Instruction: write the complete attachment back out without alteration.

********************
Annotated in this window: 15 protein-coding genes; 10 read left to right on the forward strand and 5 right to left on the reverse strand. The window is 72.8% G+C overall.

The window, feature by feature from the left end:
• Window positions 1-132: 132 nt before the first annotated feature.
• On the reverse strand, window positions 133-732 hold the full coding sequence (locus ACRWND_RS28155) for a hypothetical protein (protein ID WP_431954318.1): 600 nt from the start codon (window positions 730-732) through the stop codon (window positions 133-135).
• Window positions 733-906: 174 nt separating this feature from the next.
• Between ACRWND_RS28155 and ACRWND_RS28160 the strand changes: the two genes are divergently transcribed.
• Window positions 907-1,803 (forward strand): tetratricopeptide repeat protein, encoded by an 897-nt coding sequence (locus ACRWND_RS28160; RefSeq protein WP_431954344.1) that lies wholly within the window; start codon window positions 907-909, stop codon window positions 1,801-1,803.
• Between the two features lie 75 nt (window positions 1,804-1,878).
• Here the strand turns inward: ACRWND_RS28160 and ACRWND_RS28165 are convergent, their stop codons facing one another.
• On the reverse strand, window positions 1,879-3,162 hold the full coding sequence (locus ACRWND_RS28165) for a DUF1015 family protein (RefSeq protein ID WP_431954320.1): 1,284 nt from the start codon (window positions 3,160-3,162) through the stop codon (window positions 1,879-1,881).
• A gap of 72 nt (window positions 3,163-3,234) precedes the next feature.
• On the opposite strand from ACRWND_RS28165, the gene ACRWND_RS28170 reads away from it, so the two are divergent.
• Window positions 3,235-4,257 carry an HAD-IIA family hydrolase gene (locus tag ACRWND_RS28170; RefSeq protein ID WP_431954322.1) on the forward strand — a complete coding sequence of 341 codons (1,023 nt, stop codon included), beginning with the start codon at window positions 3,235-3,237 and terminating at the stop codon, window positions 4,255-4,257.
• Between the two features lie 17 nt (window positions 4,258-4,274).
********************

Annotated in this window: 15 protein-coding genes; 10 read left to right on the forward strand and 5 right to left on the reverse strand. The window is 72.8% G+C overall.

The window, feature by feature from the left end:
• Window positions 1-132: 132 nt before the first annotated feature.
• On the reverse strand, window positions 133-732 hold the full coding sequence (locus ACRWND_RS28155) for a hypothetical protein (protein ID WP_431954318.1): 600 nt from the start codon (window positions 730-732) through the stop codon (window positions 133-135).
• Window positions 733-906: 174 nt separating this feature from the next.
• Between ACRWND_RS28155 and ACRWND_RS28160 the strand changes: the two genes are divergently transcribed.
• Window positions 907-1,803 (forward strand): tetratricopeptide repeat protein, encoded by an 897-nt coding sequence (locus ACRWND_RS28160; RefSeq protein WP_431954344.1) that lies wholly within the window; start codon window positions 907-909, stop codon window positions 1,801-1,803.
• Between the two features lie 75 nt (window positions 1,804-1,878).
• Here the strand turns inward: ACRWND_RS28160 and ACRWND_RS28165 are convergent, their stop codons facing one another.
• On the reverse strand, window positions 1,879-3,162 hold the full coding sequence (locus ACRWND_RS28165) for a DUF1015 family protein (RefSeq protein ID WP_431954320.1): 1,284 nt from the start codon (window positions 3,160-3,162) through the stop codon (window positions 1,879-1,881).
• A gap of 72 nt (window positions 3,163-3,234) precedes the next feature.
• On the opposite strand from ACRWND_RS28165, the gene ACRWND_RS28170 reads away from it, so the two are divergent.
• Window positions 3,235-4,257 carry an HAD-IIA family hydrolase gene (locus tag ACRWND_RS28170; RefSeq protein ID WP_431954322.1) on the forward strand — a complete coding sequence of 341 codons (1,023 nt, stop codon included), beginning with the start codon at window positions 3,235-3,237 and terminating at the stop codon, window positions 4,255-4,257.
• Between the two features lie 17 nt (window positions 4,258-4,274).